The Information Security Group (ISG) is a world-leading interdisciplinary research group dedicated to research and education in the area of information (cyber) security.
The ISG comprises more than fifteen full-time academic faculty members, including a mix of computer scientists, mathematicians and social scientists. They are supported by visiting academics, research assistants and a large number of research students, making the ISG one of the largest academic information security teams in the world.
We also host an EPSRC Centre for Doctoral Training in Cyber Security for the Everyday, which funds a four-year PhD programme (first year of taught training followed by three years of research).
The ISG has supervised over 200 PhD students, many now holding influential positions in the cyber security industry. The ISG was formed in 1990 with the intent of providing an academic institution which understood and collaborated with government and industry in the area of information security. Today the ISG continues to attract some of the best minds in the world working in the field of cyber security, helping to shape the National Cyber Security Strategy and develop the talent and services of tomorrow.
Royal Holloway is recognised as a UK Academic Centre of Excellence in Cyber Security Research (ACE-CSR). Our breadth of coverage, coupled with our size, distinguished educational and academic track record, and long-standing and deep engagement with industry, makes the ISG a unique research group in the UK. The research tradition of the ISG was validated in an ESPRC review of mathematical sciences in the UK which stated that 'UK researchers remain world leaders in information security (Royal Holloway)'.
From time to time, we make changes to our courses to improve the student and learning experience, and this is particularly the case as we continue to respond to the Covid-19 pandemic. If we make a significant change to your chosen course, we’ll let you know as soon as we can.
Research facilities and environment
The ISG has more than 15 permanent research-active members of academic staff, a number of distinguished visiting professors and consultants, as well with as a large group of postdoctoral research assistants and a large PhD research student community supported by the CDT in Cybersecurity for the everyday. This exciting research environment is enhanced by a range of research seminars and working groups.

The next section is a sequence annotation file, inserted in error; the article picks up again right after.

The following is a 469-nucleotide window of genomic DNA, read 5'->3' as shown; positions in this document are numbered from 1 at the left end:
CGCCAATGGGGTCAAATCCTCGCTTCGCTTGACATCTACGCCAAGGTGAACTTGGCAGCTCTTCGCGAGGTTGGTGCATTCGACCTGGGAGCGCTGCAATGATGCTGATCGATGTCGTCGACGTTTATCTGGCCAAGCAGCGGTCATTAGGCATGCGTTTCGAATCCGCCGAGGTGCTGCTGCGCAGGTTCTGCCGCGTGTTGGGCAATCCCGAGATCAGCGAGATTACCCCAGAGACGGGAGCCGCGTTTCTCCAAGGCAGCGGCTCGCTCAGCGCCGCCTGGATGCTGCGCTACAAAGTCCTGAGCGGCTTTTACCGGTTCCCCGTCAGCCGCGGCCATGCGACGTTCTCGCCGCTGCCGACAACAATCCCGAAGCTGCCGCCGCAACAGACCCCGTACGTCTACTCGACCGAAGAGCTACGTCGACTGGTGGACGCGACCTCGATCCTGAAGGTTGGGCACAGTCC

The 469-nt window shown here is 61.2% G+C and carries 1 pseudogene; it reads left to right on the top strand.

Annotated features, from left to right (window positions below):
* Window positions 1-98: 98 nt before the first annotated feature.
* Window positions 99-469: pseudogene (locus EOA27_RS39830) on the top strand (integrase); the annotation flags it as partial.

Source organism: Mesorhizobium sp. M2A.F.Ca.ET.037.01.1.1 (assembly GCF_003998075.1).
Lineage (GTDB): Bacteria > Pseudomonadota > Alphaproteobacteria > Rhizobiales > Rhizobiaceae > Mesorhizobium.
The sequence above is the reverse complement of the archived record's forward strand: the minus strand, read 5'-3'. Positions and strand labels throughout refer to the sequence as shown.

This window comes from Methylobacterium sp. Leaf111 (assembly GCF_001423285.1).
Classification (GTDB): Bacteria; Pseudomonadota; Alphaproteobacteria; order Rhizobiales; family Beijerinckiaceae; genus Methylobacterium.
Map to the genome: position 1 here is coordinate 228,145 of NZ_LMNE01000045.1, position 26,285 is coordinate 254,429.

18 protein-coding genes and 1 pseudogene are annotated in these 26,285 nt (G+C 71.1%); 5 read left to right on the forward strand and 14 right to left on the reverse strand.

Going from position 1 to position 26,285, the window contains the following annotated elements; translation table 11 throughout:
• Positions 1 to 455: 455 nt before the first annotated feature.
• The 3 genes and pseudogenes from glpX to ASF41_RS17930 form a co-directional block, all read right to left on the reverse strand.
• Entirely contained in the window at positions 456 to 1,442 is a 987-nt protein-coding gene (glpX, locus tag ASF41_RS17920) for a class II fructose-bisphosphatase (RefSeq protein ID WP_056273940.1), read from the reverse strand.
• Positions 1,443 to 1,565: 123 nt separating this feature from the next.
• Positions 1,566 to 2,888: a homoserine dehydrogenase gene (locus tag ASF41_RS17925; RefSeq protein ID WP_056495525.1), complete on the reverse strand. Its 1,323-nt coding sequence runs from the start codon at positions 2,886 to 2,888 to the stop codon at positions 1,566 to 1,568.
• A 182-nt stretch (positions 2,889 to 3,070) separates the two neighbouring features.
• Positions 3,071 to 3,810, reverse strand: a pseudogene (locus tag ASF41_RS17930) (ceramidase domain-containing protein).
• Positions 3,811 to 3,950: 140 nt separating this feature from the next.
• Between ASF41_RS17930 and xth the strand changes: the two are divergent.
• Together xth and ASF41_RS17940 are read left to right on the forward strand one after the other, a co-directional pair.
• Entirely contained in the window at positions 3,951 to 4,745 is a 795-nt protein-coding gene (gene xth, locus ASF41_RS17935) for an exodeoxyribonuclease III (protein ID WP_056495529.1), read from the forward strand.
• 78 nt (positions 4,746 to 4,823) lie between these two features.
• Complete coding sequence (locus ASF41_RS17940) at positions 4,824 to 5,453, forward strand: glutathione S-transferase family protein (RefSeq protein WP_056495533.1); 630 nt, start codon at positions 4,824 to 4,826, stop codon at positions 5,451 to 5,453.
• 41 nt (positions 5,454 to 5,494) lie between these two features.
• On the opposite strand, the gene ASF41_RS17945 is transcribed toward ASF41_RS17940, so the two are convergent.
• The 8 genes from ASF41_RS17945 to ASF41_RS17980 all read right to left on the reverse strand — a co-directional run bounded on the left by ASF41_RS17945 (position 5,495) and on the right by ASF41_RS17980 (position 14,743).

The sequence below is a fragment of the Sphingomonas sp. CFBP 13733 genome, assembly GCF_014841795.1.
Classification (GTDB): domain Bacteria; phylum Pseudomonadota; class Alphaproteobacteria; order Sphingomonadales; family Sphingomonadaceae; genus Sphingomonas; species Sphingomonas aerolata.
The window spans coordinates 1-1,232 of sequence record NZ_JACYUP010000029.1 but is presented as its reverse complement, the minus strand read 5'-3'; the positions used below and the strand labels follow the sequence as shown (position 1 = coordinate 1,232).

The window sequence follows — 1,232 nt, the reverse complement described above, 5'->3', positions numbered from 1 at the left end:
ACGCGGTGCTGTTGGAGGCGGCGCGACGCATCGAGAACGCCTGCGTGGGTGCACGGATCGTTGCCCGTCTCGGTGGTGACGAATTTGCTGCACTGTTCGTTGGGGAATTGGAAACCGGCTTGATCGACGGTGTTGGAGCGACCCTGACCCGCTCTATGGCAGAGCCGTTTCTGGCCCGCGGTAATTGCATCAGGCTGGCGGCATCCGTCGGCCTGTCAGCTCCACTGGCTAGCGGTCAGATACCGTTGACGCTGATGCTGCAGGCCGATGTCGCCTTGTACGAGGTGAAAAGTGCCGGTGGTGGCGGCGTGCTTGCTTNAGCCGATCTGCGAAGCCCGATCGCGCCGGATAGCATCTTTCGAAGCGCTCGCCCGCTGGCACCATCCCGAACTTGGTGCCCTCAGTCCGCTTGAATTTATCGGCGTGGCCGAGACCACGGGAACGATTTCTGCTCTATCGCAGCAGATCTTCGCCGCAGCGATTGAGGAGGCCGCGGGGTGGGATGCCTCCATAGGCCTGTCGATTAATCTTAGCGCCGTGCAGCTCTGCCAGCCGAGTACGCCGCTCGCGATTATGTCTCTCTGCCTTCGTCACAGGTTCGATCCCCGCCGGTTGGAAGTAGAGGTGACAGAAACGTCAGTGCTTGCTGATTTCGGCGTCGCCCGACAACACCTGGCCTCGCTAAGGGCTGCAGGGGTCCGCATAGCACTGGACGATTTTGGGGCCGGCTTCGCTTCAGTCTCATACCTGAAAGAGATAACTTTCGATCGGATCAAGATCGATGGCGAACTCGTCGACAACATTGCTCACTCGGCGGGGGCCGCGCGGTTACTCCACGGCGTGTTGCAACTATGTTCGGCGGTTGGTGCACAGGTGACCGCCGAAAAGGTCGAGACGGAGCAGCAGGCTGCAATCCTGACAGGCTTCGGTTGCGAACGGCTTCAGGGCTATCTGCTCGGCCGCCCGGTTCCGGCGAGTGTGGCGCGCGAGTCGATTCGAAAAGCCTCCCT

We also boast exceptional research facilities. We have our own dedicated research centre, the Smart Card and IoT Security Centre. This centre was founded in 2002 as a world-wide centre of excellence for training and research into security issues associated with smart cards, tokens and mobile devices. Topics studied with the group now include Radio Frequency ID (RFID), Near Field Communication (NFC), mobile devices and general embedded/ implementation system security. As research activity also focuses on devices with relatively limited processing and memory resources but with direct network connectivity – the Internet of Things (IoT) – the group’s name changed to “The Smart Card and Internet of Things Security Centre” in December 2015.
The Systems Security Research Lab (S2 Lab) was founded in September 2014. The research carried out in the lab focuses on devising novel techniques to protect systems from a broad range of threats, including those perpetrated by malicious software. In particular, we aim at building practical tools and provide security services to the community at large. Our research, kindly sponsored by the UK Engineering and Physical Sciences Research Council (EPRSRC), the European Council Framework Programme 7 (EU FP7) and Intel Security (McAfee Labs UK), crosses the boundaries of a number of different Computer Science related topics, such as operating systems, computer architecture, program analysis and machine learning, making our challenging journey always exciting.
Once the research has been successfully completed the student must write and submit a final report in the form of a PhD research thesis. This will be evaluated by at least two experts and the student will be invited to attend an oral examination where they must defend their thesis.
The minimum entry requirement for an MPhil or an MPhil leading to a PhD degree is the equivalent of a UK Second Class Honours degree in an appropriate subject, although in many cases a Masters level qualification will also be expected. Candidates must also be demonstrably proficient in English.
English language requirements
All teaching at Royal Holloway is in English. You will therefore need to have good enough written and spoken English to cope with your studies right from the start.
The scores we require
- IELTS: 6.5 overall. Writing 7.0. No other subscore lower than 5.5.
- Pearson Test of English: 61 overall. Writing 69. No other subscore lower than 51.
- Trinity College London Integrated Skills in English (ISE): ISE III.
- Cambridge English: Advanced (CAE) grade C.
- TOEFL ib: 88 overall, with Reading 18 Listening 17 Speaking 20 Writing 26.
For more information about country-specific entry requirements for your country please see here.
Your future career
The degree can be used as an entry into corporate information security research or academic research, or may serve as a method to demonstrate the candidates advanced skills in a manner beyond that demonstrated by a taught course. Ex-students can now be found working at high levels in all branches of information security and in such companies such as Microsoft and Google.
Fees & funding
Home and EU students tuition fee per year*: £4,345
International students tuition fee per year**: £17,800
Other essential costs***: There are no single associated costs greater than £50 per item on this course